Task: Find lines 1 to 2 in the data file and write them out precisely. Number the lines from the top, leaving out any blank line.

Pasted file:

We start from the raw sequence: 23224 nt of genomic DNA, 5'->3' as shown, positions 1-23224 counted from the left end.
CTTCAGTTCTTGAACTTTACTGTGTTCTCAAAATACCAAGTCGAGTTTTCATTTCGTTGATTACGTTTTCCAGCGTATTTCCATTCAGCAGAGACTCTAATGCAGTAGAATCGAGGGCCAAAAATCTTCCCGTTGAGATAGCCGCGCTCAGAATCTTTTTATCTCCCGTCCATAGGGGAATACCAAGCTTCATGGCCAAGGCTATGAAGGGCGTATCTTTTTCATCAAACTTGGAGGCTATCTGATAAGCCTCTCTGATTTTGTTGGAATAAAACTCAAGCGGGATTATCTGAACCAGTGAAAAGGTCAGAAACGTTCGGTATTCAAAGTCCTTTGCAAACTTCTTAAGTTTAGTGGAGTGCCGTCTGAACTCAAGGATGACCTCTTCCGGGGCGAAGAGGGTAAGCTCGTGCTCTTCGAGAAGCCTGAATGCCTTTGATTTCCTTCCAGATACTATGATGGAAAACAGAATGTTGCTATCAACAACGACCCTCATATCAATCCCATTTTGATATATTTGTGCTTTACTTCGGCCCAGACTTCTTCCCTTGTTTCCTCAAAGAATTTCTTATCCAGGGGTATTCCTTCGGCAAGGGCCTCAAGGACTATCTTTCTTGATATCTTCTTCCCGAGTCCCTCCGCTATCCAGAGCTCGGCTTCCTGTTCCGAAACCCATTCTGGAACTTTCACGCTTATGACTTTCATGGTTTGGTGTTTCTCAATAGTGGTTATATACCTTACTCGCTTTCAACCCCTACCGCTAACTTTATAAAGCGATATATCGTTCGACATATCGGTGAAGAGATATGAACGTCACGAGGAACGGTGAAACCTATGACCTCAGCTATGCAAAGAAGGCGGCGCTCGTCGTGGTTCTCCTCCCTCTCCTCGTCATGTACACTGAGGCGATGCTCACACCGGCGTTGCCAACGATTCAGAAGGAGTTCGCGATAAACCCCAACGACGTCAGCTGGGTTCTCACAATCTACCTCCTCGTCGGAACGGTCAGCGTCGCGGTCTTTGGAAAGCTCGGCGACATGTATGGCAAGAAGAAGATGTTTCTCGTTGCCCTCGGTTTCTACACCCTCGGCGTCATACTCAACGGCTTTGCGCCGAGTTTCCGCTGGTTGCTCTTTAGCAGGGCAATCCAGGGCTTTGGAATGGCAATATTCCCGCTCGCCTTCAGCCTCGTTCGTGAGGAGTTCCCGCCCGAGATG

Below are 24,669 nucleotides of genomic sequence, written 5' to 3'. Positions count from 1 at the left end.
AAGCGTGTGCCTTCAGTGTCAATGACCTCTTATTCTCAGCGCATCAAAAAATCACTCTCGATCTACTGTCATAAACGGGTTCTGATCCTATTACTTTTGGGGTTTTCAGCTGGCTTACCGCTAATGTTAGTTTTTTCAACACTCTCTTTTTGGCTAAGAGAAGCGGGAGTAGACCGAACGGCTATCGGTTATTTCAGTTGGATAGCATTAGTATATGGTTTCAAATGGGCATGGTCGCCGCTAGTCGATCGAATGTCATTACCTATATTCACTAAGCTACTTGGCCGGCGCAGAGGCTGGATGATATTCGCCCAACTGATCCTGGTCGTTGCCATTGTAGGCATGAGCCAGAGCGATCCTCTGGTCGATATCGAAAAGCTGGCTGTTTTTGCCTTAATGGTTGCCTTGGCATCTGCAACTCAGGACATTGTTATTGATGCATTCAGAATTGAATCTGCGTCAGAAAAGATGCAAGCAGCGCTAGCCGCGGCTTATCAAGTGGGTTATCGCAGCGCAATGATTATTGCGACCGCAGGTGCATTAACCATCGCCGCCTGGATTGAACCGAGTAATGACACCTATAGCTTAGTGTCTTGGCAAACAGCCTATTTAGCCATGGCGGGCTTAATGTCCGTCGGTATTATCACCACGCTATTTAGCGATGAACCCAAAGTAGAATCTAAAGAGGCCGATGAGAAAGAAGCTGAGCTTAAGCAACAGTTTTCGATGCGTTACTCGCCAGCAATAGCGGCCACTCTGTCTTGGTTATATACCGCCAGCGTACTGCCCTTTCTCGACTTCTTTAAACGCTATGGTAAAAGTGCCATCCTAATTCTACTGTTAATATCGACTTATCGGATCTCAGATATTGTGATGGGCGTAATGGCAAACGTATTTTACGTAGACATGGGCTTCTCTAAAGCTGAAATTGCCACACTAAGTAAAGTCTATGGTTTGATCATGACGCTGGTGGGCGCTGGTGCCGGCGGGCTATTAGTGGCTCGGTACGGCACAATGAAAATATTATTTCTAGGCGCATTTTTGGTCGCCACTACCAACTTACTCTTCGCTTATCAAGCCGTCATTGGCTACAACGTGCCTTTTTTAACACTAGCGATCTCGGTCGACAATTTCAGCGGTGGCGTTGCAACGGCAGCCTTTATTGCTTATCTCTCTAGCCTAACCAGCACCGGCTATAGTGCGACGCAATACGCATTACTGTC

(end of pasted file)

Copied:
We start from the raw sequence: 23224 nt of genomic DNA, 5'->3' as shown, positions 1-23224 counted from the left end.
CTTCAGTTCTTGAACTTTACTGTGTTCTCAAAATACCAAGTCGAGTTTTCATTTCGTTGATTACGTTTTCCAGCGTATTTCCATTCAGCAGAGACTCTAATGCAGTAGAATCGAGGGCCAAAAATCTTCCCGTTGAGATAGCCGCGCTCAGAATCTTTTTATCTCCCGTCCATAGGGGAATACCAAGCTTCATGGCCAAGGCTATGAAGGGCGTATCTTTTTCATCAAACTTGGAGGCTATCTGATAAGCCTCTCTGATTTTGTTGGAATAAAACTCAAGCGGGATTATCTGAACCAGTGAAAAGGTCAGAAACGTTCGGTATTCAAAGTCCTTTGCAAACTTCTTAAGTTTAGTGGAGTGCCGTCTGAACTCAAGGATGACCTCTTCCGGGGCGAAGAGGGTAAGCTCGTGCTCTTCGAGAAGCCTGAATGCCTTTGATTTCCTTCCAGATACTATGATGGAAAACAGAATGTTGCTATCAACAACGACCCTCATATCAATCCCATTTTGATATATTTGTGCTTTACTTCGGCCCAGACTTCTTCCCTTGTTTCCTCAAAGAATTTCTTATCCAGGGGTATTCCTTCGGCAAGGGCCTCAAGGACTATCTTTCTTGATATCTTCTTCCCGAGTCCCTCCGCTATCCAGAGCTCGGCTTCCTGTTCCGAAACCCATTCTGGAACTTTCACGCTTATGACTTTCATGGTTTGGTGTTTCTCAATAGTGGTTATATACCTTACTCGCTTTCAACCCCTACCGCTAACTTTATAAAGCGATATATCGTTCGACATATCGGTGAAGAGATATGAACGTCACGAGGAACGGTGAAACCTATGACCTCAGCTATGCAAAGAAGGCGGCGCTCGTCGTGGTTCTCCTCCCTCTCCTCGTCATGTACACTGAGGCGATGCTCACACCGGCGTTGCCAACGATTCAGAAGGAGTTCGCGATAAACCCCAACGACGTCAGCTGGGTTCTCACAATCTACCTCCTCGTCGGAACGGTCAGCGTCGCGGTCTTTGGAAAGCTCGGCGACATGTATGGCAAGAAGAAGATGTTTCTCGTTGCCCTCGGTTTCTACACCCTCGGCGTCATACTCAACGGCTTTGCGCCGAGTTTCCGCTGGTTGCTCTTTAGCAGGGCAATCCAGGGCTTTGGAATGGCAATATTCCCGCTCGCCTTCAGCCTCGTTCGTGAGGAGTTCCCGCCCGAGATG